> metres - maybe 15 metres, i can't remember for certain.
> So a 100 metre USB cable is definate no-no.
>
> An alternative is to use a network cable.
> But then you'd need power and a pc with the USB camera plugged in at the
> scene of the shoot.
> And another pc networked to it 100 metres distant....
>
> Martin.


You can get USB extenders that work over UTP, not sure the distance but
would be a lot more.
Anonymous
February 14, 2005 5:19:14 PM

Archived from groups: rec.photo.digital.slr-systems,rec.photo.digital,rec.photo.technique.nature (More info?)

Dean Keaton wrote:
> Let's say that you hide a remotely controlled digital camera, which
> can also be pointed with a servo remotely, in a hollow log or
> something (possibly even a model of a bird!). Then you place it where
> there are a lot of migrating birds and lay a cable to a hiding place a
> 100 meters away or something, which has a small computer screen where
> you can se what the camera sees. Shouldn't it be easy to take the most
> fantastic bird pictures with this setup? Has this been done to
> anyone's knowledge?
>
> What type of camera would be best? SLR digital camera or a regular
> digital camera? You must be able to see what the camera sees remotely
> and also control the camera remotely. Does this rule out SLR-digital
> cameras? And can you control a zoom lens (zooming in and out) remotely
> on an SLR?
>
> I have been thinking of, to start with, to try this with my Nikon
> Coolpix. It connects with a USB cable to a computer. Can this type of
> cable be a 100 meters or longer and function properly?

I saw some amazing shots of a kingfisher a while ago. The photographer
caught them alongside a canal by driving his car there and opening his
window. He learned that if he got out of the car, the birds flew away.
His camera was on a wooden board resting on a pole inside and on the
edge of the widow.

Phil
Anonymous
February 14, 2005 6:54:39 PM

Archived from groups: rec.photo.digital.slr-systems (More info?)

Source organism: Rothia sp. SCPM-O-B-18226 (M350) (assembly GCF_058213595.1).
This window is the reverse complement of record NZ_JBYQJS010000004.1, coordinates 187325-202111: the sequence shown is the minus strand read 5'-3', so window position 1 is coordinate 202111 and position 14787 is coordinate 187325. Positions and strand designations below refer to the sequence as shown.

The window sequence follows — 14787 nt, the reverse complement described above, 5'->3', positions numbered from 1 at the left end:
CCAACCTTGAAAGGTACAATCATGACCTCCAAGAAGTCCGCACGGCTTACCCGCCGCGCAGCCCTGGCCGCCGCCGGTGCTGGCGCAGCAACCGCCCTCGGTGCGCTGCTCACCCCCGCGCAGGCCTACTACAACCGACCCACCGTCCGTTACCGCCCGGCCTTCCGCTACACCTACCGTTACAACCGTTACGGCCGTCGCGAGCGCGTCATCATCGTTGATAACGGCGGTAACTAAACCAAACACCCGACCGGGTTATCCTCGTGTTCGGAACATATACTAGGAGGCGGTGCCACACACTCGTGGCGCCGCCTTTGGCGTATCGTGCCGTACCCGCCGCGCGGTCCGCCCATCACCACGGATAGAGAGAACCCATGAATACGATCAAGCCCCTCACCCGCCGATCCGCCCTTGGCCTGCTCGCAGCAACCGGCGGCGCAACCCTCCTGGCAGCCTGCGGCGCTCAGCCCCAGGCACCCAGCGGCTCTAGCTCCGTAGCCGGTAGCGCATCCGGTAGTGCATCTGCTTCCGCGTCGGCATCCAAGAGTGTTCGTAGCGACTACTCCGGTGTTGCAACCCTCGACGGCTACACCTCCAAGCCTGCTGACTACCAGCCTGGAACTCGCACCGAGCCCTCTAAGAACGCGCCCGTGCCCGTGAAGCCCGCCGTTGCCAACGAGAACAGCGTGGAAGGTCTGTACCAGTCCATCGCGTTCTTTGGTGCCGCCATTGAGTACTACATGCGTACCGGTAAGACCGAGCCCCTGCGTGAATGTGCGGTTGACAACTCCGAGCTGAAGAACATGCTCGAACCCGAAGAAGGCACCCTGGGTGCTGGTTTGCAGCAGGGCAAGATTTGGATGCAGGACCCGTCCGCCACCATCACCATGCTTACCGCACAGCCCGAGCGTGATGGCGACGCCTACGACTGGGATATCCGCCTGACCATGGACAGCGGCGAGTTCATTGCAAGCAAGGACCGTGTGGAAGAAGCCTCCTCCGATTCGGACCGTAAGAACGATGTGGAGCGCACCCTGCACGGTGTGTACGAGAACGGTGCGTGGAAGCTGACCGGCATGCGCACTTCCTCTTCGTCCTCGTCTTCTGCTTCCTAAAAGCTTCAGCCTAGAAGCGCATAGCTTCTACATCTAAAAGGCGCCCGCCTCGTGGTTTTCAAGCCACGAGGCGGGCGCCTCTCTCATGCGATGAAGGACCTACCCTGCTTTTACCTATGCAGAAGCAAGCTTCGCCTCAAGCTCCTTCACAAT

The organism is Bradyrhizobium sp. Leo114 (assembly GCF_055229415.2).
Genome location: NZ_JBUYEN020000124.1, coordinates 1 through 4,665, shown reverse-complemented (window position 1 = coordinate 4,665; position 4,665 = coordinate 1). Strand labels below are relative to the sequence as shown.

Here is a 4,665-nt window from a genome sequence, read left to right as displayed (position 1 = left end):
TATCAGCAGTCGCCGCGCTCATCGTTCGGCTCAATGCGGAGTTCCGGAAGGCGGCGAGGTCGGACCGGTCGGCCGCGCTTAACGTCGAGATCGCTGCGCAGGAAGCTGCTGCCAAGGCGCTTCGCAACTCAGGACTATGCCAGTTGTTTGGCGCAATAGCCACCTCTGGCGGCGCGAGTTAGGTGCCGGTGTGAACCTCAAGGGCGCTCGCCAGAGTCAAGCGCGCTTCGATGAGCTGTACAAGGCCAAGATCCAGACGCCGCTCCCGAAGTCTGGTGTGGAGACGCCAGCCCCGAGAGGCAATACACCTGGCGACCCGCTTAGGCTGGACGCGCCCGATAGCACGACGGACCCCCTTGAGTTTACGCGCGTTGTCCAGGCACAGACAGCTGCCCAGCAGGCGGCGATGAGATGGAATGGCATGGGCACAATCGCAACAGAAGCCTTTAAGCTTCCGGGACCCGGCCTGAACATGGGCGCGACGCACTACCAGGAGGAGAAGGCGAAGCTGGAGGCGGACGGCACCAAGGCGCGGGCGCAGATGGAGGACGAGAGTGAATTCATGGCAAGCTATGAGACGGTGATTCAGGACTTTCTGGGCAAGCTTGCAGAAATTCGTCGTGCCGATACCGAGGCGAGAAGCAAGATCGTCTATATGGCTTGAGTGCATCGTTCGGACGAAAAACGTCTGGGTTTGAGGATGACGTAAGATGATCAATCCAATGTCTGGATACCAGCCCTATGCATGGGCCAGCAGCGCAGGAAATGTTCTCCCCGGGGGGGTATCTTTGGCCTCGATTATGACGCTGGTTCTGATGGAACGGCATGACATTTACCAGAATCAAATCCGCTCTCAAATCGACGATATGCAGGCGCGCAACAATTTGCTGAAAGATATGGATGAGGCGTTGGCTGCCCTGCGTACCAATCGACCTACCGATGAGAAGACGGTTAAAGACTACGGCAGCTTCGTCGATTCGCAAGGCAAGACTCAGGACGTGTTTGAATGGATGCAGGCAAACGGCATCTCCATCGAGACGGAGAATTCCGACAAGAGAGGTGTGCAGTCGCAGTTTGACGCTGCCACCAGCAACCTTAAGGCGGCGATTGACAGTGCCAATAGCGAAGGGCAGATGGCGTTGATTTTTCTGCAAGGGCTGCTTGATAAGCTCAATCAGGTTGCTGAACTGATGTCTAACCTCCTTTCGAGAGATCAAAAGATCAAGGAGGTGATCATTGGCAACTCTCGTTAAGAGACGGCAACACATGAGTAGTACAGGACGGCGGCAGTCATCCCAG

Ron Lacey wrote:

> On Mon, 14 Feb 2005 12:31:44 -0500, Alan Browne
> <alan.browne@freelunchVideotron.ca> wrote:
>
>
>>My printer USB cable is 15 feet long. Works fine.
>
>
> Nitpicking I guess, 6 feet 15 feet, my printer manual suggest a 6 foot
> max but it's a USB1.1 Espon 2200, nonetheless it's a far cry from 100
> meters. As well my 20D manual suggests you should only use the
> supplied dedicated cable and not use a hub to connect the camera to a
> computer.

If you said 9 and I said 10 ...that would be nitpicking, 3:1 is something else.

I posted that 3 meters is the 'design' max length, a far cry below 100 m.

Hubs are another issue, and I have a few periperals for which the manuals say to
avoid a hub. I don't know why this is as hubs are a part of USB topology and
manufacturers should strive for compliance.
http://www.usb.org/features/features3/



--
-- r.p.e.35mm user resource: http://www.aliasimages.com/rpe35mmur.htm
-- r.p.d.slr-systems: http://www.aliasimages.com/rpdslrsysur.htm
-- [SI] gallery & rulz: http://www.pbase.com/shootin
-- e-meil: there's no such thing as a FreeLunch.
Anonymous
February 14, 2005 7:42:16 PM

Archived from groups: rec.photo.digital.slr-systems,rec.photo.digital,rec.photo.technique.nature (More info?)

"Dean Keaton" <spagetti.armar@combort.se> wrote in message
news:9ob011t1meshsmapfln9j3iminlan40lbf@4ax.com...
> Let's say that you hide a remotely controlled digital camera, which
> can also be pointed with a servo remotely, in a hollow log or
> something (possibly even a model of a bird!). Then you place it where
> there are a lot of migrating birds and lay a cable to a hiding place a
> 100 meters away or something, which has a small computer screen where
> you can se what the camera sees. Shouldn't it be easy to take the most
> fantastic bird pictures with this setup? Has this been done to
> anyone's knowledge?
>
> What type of camera would be best? SLR digital camera or a regular
> digital camera? You must be able to see what the camera sees remotely
> and also control the camera remotely. Does this rule out SLR-digital
> cameras? And can you control a zoom lens (zooming in and out) remotely
> on an SLR?

No remote view and no zooming on a DSLR.
Anonymous
February 15, 2005 4:32:06 AM

Archived from groups: rec.photo.digital.slr-systems,rec.photo.digital,rec.photo.technique.nature (More info?)

Dean Keaton <spagetti.armar@combort.se> wrote:

> Let's say that you hide a remotely controlled digital camera, which can
> also be pointed with a servo remotely, in a hollow log or something
> (possibly even a model of a bird!). Then you place it where there are a
> lot of migrating birds and lay a cable to a hiding place a 100 meters away
> or something, which has a small computer screen where you can se what the
> camera sees. Shouldn't it be easy to take the most fantastic bird pictures
> with this setup? Has this been done to anyone's knowledge?

Wires? How 20th century!